Harmony Day is an opportunity to explore some of the cultural backgrounds from their school community. Each year Mid- dleton focuses on a different family’s experience to provide the students with a rich understanding of another culture. Last year they examined Tonga, and this year they explored South Africa.
South African-born students Liam and Ryan Snyman generously brought their parents to speak to the school. Their mother, Linda Snyman, gave an engaging presentation about their native South Africa, highlighting some of the unique elements of their country and culture. Her presentation introduced the students to beaded crafts, traditional African dance, and of course the wildlife.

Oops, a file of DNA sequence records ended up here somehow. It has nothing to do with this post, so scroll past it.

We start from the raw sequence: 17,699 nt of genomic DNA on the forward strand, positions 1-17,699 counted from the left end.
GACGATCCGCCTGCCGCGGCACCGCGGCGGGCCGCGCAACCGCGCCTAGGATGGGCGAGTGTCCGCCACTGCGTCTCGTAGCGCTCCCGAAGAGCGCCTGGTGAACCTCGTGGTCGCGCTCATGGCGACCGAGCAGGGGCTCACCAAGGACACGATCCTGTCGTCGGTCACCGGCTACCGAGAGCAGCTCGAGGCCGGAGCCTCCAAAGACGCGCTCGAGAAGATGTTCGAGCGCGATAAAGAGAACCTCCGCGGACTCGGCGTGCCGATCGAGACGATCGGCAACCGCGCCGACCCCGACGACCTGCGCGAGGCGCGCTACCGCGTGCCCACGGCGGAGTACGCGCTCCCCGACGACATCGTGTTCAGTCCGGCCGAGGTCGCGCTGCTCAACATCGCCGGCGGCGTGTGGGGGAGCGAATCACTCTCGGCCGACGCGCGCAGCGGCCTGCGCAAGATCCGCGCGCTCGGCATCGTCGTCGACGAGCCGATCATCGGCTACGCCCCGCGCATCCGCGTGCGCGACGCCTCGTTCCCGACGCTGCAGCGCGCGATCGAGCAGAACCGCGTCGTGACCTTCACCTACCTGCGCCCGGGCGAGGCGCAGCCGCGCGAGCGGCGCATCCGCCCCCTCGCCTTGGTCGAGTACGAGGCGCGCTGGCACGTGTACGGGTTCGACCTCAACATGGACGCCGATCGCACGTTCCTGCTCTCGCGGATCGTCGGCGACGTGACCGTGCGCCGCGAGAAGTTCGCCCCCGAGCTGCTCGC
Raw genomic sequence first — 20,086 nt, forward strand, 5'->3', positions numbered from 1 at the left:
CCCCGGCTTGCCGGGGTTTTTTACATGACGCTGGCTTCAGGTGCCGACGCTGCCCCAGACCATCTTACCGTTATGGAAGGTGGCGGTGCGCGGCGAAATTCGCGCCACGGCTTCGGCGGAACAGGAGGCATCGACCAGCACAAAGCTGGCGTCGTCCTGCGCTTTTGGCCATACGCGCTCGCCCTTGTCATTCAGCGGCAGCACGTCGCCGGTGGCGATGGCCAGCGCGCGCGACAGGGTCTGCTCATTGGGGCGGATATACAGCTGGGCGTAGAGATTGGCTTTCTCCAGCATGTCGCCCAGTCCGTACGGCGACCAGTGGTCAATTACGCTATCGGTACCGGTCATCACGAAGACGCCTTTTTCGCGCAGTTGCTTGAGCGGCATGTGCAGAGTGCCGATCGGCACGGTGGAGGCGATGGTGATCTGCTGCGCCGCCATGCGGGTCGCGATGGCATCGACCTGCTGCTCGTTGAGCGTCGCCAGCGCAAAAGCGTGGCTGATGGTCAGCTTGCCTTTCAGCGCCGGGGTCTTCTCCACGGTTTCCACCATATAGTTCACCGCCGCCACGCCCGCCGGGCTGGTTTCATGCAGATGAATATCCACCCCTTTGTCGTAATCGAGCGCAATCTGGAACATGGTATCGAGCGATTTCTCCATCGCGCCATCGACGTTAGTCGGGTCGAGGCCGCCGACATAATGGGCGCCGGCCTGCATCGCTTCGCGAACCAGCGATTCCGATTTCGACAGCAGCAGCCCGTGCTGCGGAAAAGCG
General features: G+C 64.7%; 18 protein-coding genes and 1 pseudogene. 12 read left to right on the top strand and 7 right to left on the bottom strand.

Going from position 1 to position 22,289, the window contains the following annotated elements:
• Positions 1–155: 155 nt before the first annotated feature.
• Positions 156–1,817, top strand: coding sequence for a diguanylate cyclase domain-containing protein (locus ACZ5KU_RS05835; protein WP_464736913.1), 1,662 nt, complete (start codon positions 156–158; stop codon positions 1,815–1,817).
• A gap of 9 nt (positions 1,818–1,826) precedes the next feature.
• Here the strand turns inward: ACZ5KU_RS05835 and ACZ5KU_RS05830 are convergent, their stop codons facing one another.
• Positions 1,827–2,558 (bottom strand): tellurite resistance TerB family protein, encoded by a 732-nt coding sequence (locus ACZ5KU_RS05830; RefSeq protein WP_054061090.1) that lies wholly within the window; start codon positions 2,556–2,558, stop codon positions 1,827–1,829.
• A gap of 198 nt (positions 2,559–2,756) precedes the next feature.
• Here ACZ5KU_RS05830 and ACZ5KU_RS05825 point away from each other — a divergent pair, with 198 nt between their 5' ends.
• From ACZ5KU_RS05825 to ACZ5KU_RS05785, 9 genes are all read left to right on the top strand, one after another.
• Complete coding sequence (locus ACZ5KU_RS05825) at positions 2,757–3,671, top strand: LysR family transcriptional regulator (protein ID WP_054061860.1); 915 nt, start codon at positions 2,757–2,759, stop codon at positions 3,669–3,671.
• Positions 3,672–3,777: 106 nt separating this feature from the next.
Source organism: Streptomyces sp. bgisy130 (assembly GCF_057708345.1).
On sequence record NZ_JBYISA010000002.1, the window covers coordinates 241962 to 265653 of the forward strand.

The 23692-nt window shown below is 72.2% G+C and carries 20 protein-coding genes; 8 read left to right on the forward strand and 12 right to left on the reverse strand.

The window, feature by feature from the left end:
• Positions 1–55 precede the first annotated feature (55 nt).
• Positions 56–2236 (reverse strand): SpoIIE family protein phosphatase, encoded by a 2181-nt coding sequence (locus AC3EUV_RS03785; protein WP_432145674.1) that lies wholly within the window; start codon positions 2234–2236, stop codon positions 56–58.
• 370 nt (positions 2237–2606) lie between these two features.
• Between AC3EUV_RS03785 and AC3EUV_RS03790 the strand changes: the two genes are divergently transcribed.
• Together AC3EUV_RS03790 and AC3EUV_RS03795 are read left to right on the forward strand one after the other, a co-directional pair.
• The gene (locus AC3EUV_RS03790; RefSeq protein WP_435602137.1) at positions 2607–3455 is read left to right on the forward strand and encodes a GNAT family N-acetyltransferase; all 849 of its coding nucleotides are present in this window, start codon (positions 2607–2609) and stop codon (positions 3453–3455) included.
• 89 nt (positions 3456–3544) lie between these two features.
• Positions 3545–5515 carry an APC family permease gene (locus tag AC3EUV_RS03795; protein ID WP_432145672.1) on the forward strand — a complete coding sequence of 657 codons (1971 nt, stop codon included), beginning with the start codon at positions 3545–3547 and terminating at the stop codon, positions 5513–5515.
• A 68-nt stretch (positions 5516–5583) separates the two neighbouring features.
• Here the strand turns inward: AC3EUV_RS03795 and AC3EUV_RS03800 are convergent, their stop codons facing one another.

Students were amazed to learn that South Africa has 11 official languages, and that traffic lights are known as robots, or that textas are called kokis. Students were also intrigued by South African foods, such as mieliepap – a maize meal porridge, and biltong – salted and dried meat that is similar to jerky. They even got to sample South African sausage. At the end the students participated in a traditional African gum- boot dance, which was rather appropriate with the storms outside.
By Raen Fraser